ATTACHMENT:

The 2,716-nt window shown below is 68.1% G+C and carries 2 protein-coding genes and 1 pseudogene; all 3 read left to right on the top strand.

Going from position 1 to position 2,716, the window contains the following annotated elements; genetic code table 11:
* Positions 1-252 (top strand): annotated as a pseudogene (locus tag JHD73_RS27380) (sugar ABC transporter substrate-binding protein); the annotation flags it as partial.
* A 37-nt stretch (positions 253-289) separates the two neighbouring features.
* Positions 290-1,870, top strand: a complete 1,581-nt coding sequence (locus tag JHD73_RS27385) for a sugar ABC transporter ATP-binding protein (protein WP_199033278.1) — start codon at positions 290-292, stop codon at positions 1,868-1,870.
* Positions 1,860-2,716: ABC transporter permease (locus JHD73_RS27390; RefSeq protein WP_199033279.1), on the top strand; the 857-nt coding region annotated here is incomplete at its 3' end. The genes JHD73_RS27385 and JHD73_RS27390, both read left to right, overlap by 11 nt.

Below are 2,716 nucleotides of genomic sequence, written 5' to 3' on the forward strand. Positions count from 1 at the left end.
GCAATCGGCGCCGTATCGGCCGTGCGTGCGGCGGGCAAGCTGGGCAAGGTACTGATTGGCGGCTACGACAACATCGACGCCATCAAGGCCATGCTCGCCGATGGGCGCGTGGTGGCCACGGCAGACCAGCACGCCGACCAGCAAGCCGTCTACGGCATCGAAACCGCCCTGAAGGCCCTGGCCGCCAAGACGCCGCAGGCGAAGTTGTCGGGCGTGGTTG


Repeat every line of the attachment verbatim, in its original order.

The 2,716-nt window shown below is 68.1% G+C and carries 2 protein-coding genes and 1 pseudogene; all 3 read left to right on the top strand.

Going from position 1 to position 2,716, the window contains the following annotated elements; genetic code table 11:
* Positions 1-252 (top strand): annotated as a pseudogene (locus tag JHD73_RS27380) (sugar ABC transporter substrate-binding protein); the annotation flags it as partial.
* A 37-nt stretch (positions 253-289) separates the two neighbouring features.
* Positions 290-1,870, top strand: a complete 1,581-nt coding sequence (locus tag JHD73_RS27385) for a sugar ABC transporter ATP-binding protein (protein WP_199033278.1) — start codon at positions 290-292, stop codon at positions 1,868-1,870.
* Positions 1,860-2,716: ABC transporter permease (locus JHD73_RS27390; RefSeq protein WP_199033279.1), on the top strand; the 857-nt coding region annotated here is incomplete at its 3' end. The genes JHD73_RS27385 and JHD73_RS27390, both read left to right, overlap by 11 nt.

Below are 2,716 nucleotides of genomic sequence, written 5' to 3' on the forward strand. Positions count from 1 at the left end.
GCAATCGGCGCCGTATCGGCCGTGCGTGCGGCGGGCAAGCTGGGCAAGGTACTGATTGGCGGCTACGACAACATCGACGCCATCAAGGCCATGCTCGCCGATGGGCGCGTGGTGGCCACGGCAGACCAGCACGCCGACCAGCAAGCCGTCTACGGCATCGAAACCGCCCTGAAGGCCCTGGCCGCCAAGACGCCGCAGGCGAAGTTGTCGGGCGTGGTTG